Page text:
Stop funding Russia’s nuclear weapons

While Washington and commentators wring their hands over Russian President Vladimir Putin’s nuclear sword, the United States and the European Union (EU) continue to shovel hundreds of millions of dollars from Rosatom – a nuclear company who maintains Moscow’s nuclear weapons complex and stole a $60 billion Ukrainian nuclear power plant.

Why would Washington and Brussels support such a nuclear villain? Do we really want to support the Russian organizations that are essential to Putin building the nuclear bombs he is now threatening us with? No one will say yes, but the nuclear industry in Europe and the United States insists that we cannot afford not to.

In addition to being in charge of all of Russia’s nuclear weapons production and development, Rosatom supplies nuclear fuel to nuclear power plants in the Czech Republic, Slovakia, Bulgaria and Hungary. Any decision by the European Union (EU) to cut off fuel from these plants would immediately harm these states economically. So when Poland, Ireland, Estonia, Latvia, Lithuania and Germany recently recommended that the EU ban Russian nuclear imports to avoid funding Russian military efforts, Hungarians and French yelled and Brussels blinked.

What is the Paris brief? Russia buys two-thirds of France’s electric steam generators. In addition, the French nuclear fuel manufacturer Framatome has just concluded an important cooperation agreement for the development of nuclear fuel with Rosatom.

Fortunately, not all Russian nuclear-importing European states are so cynical. Finland operates two large Russian VVER reactors, but has just canceled plans to build another and is open to embargoing all Rosatom imports (albeit gradually). Meanwhile, the giant Swedish energy company, Vattenfall, has halted Russian uranium imports, replacing them with Canadian and Australian ore. Yet alongside these proud players (and those who have called for an EU nuclear embargo), Europe has played a weak game.

The EU, of course, must act by consensus. But what about the United States? There are no Russian-designed reactors in America. Nor is the United States without alternative uranium suppliers in Canada, Australia, and Kazakhstan or practical near-term uranium enrichment options. Yet Washington has pretty much followed the EU’s playbook.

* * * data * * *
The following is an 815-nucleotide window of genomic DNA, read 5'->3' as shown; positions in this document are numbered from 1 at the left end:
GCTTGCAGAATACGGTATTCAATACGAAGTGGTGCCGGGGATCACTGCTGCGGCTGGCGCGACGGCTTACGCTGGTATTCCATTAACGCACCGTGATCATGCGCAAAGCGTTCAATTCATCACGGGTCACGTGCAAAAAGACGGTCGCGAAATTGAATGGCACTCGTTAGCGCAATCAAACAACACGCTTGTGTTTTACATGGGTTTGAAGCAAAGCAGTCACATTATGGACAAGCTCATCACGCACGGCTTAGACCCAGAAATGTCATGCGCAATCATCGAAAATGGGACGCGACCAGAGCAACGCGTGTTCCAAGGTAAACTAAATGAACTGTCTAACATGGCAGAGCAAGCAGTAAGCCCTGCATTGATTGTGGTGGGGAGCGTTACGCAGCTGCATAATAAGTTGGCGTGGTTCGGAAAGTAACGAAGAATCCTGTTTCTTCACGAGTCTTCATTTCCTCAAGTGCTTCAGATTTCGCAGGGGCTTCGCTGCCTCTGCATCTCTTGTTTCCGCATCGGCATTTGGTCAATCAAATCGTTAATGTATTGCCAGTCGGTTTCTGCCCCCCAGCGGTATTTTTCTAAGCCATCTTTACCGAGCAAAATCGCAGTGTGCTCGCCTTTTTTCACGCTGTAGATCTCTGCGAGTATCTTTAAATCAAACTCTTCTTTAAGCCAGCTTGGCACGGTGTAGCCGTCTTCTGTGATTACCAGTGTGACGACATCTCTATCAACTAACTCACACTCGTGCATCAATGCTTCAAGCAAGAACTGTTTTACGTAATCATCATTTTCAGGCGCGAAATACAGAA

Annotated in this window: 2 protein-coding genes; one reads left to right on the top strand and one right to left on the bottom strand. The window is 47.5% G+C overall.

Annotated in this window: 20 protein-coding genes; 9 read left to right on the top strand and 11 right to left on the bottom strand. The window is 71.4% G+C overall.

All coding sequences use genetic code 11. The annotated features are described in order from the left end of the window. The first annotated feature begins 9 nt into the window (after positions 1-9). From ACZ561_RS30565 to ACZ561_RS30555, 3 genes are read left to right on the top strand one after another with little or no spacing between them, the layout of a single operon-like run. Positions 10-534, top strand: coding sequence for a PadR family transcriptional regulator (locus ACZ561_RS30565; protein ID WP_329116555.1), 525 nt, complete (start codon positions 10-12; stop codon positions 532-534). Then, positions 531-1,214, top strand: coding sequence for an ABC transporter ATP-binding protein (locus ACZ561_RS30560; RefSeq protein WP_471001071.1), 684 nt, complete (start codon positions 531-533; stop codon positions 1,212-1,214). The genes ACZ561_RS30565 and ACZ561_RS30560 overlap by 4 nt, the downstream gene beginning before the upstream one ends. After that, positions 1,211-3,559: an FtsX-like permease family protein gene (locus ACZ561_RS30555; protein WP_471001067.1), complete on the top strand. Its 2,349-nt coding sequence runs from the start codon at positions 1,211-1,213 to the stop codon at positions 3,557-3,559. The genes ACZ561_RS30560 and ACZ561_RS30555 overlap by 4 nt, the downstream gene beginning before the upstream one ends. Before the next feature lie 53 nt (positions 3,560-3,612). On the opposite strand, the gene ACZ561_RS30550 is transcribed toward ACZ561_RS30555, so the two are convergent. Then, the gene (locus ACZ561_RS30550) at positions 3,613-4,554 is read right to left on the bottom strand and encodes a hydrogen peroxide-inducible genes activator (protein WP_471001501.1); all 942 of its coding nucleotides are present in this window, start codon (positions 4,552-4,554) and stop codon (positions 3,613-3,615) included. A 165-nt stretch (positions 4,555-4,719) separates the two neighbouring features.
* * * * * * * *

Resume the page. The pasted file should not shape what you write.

Russia supplies about 15% of America’s raw uranium and 28% of its enriched uranium. Combined with Russian nuclear sales to the EU, these uranium imports from Russia swell Rosatom’s coffers by up to $1 billion a year – easily more than Rosatom spends to maintain Russia’s nuclear weapons complex. .

One might think that this last point would be politically fatal to new imports. Think again. Just days after Russia seized the Zaporizhzhia nuclear power plant, the Nuclear Energy Institute and Duke Power lobbied President Biden to keep Russian uranium imports going. Failure to do so, they argued, would risk increasing the cost of nuclear-generated “zero-carbon” electricity. Worse, they insisted, it would jeopardize the future of advanced small modular reactors, most of which favor the use of special enriched uranium. Shortly after making that call, the White House agreed: Biden announced a U.S. embargo on all forms of Russian energy — oil, natural gas and coal — but not uranium.

It was a bad call. Fears of short-term disruptions to uranium supply are certainly unwarranted: 75% of the nuclear fuel that US electric utilities buy is under long-term contracts, which have already been secured. As for a Russian uranium ban driving up the cost of nuclear electricity, that too is over the top. The cheapest part of exploiting nuclear energy is refueling it: even assuming a sudden cut in Russian uranium imports, experts estimate that the costs of nuclear energy would not exceed 2%, or a fraction of the current inflation rate. They also note that the United States has several practical, Russia-free options for obtaining affordable ore and enriched uranium.

But the nuclear industry is not interested. It’s not just about importing cheap Russian uranium, but also getting Congressional funding and grants to build new uranium enrichment plants and small “advanced” reactors that would burn the fuel these plants would produce. Their demand gives gluttony a bad name. On the one hand, the industry is demanding that American taxpayers foot the bill to ensure their nuclear fuel independence. On the other hand, they argue for our government to continue buying cheap Russian uranium even though it is funding a criminal Russian nuclear enterprise.

Fortunately, some of the most prominent proponents of nuclear energy on the Hill, who wholeheartedly support the nuclear commercialization plans that the industry champions, understand this. Unlike industry and the White House, they are opposed to relying on Rosatom, even in the short term.

In March, Senators John Barrasso (R-Wyo.), Kevin Cramer (RN.D.), Cynthia Lummis (R-Wyo.) and Roger Marshall (R-Kan.) proposed legislation immediately banning all imports of uranium. . Buying Russian uranium funds Putin’s war machine, which they say makes no sense. They score a point. The only question now is why the White House hasn’t gotten ahead of them yet.

Henry Sokolski, executive director of the Nonproliferation Policy Education Center, served as Deputy for Nonproliferation at the Department of Defense and is the author of “Underestimated: Our Not So Peaceful Nuclear Future” (2019).

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